Observational methods require the use of standardized recording tools, rater training and periodic assessment of tool use across raters, i.e. IRR. These methods ensure that data related to each medication safety event are being consistently captured and recorded on assessment tools. This consistency supports development of high-quality databases by which to conduct medication safety quality improvement analyses. Established recording tools should be used whenever possible to increase data collection rigor and data quality. Two examples of strong recording tools are the Event Identification and Event Classification Forms, developed by Bates et al. [4] for the ADE Prevention Study. Previous IRR between physician raters using the Event Identification Form was supported with kappas ranging from 0.81 to 0.98, considered excellent, and percentage agreements from 92.5 to 98.5%. Event Classification Form IRR judgments about ADE presence and preventability was supported with kappas ranging from 0.81 to 0.98 and percentage agreements from 92.5 to 98.5%. Event Classification Form IRR judgments about ADE outcome severity kappas ranged from 0.32 to 0.37, considered fair, and percentage agreements from 66 to 85%.

Data collection process

As depicted in Fig. 1, consistent data collection processes must be used for effective medication safety event assessment. They typically include: (i) multi-method event detection; (ii) event classification; and (iii) event detection and classification decision rules.

Multi-method event detection

Medication safety studies have reported event detection methods that range from non-voluntary (e.g. computer triggers) to voluntary methods (e.g. written incident reports) [4, 16, 17]. Self-report, computerized monitoring triggers and chart review have been the most commonly used methods. Reported sensitivity of these methods has varied with detection yields of 2–4% for self-reports; 45–58% for computerized monitoring triggers and 65% for chart reviews [1719]. The type of information provided has also varied by method. Jha et al. [17] found that computerized monitoring triggers were more reliable in detecting events associated with changes in laboratory values, whereas chart review more reliably detected events manifested by symptoms, e.g. pain or shortness of breath. Jha et al. [17] also found that there was limited overlap in the types of events captured by different detection methods. These findings supported the use of a multi-method event detection approach. In a study to evaluate patient medication safety in an academic medical center, Senst et al. [20] used a multi-method approach comprised of voluntary self-reports, computerized flags (i.e. triggers), a 5% random daily chart review and ICD 9 medical record diagnostic codes. Findings indicated yields of 6.8% from voluntary self-reports; 73% from computer flags; 5.4% from random chart review and 8.1% from medical record codes [20].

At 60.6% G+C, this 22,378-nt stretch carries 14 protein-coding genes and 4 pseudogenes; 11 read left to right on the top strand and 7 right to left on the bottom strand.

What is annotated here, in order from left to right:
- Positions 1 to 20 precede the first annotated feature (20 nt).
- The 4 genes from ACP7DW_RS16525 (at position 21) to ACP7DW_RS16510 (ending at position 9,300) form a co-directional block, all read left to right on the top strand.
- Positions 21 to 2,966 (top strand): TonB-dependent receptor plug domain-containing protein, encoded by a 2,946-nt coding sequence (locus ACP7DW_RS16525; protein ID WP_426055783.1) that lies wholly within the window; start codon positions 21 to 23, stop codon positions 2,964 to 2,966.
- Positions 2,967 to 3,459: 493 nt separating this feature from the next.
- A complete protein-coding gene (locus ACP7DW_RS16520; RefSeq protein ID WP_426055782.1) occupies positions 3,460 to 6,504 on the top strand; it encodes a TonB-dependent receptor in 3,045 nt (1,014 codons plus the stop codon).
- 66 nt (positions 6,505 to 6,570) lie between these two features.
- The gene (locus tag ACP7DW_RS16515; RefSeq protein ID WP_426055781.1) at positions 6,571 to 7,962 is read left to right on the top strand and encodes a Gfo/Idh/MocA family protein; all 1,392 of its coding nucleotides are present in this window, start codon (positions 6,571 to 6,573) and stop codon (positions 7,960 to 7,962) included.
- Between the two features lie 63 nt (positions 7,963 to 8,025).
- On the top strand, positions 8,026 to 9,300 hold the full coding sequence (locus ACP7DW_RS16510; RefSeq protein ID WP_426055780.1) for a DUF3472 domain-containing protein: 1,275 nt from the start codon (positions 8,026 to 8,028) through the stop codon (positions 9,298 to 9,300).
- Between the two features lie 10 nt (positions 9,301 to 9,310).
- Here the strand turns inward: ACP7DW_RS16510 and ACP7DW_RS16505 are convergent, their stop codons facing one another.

Based on the prior evidence, it is clear that a multi-method event detection approach provides the most comprehensive and effective way by which to identify medication safety events. As reflected in Fig. 2, a multi-method approach can be implemented that incorporates a range of non-voluntary detection methods, i.e. Pyxis® [21] trigger reports, laboratory value trigger reports, 5% chart review and pharmacist surveillance, to voluntary detection methods, i.e. medication safety hotline reports, verbal reports (i.e. solicited and unsolicited), written incident reports and other methods, e.g. MEDMARX® reports [22].

Figure 2
Medication safety event detection and classification algorithm.

Event classification

Once medication safety events are detected they must be evaluated and classified. Classification is typically done by in-house experts, e.g. a sub-group of the Pharmacy and Therapeutics Committee, using a standardized approach to guide and enhance consistency. For example, based on Fig. 2, each event is initially evaluated as to whether it caused patient harm. If patient harm occurred (i.e. ‘Yes’), then further classification decisions shift to the ADE or right side of the algorithm. The next decision point assesses whether a medication error occurred, i.e. a preventable ADE. The final decision point considers ADE severity based on adapted NCC MERP index severity categories (Table 1). A comparable process is used to traverse the other sections of the algorithm for event classification.

Detection/classification decision rules

Rater decisions are made as medication safety event detection and classification is done. Each event has unique elements that make consistency of rater decisions a challenge. It is important that rater decisions be captured to determine the need for development of ‘decision rules’ that can support the consistency of subsequent event detection and classification.

Case illustration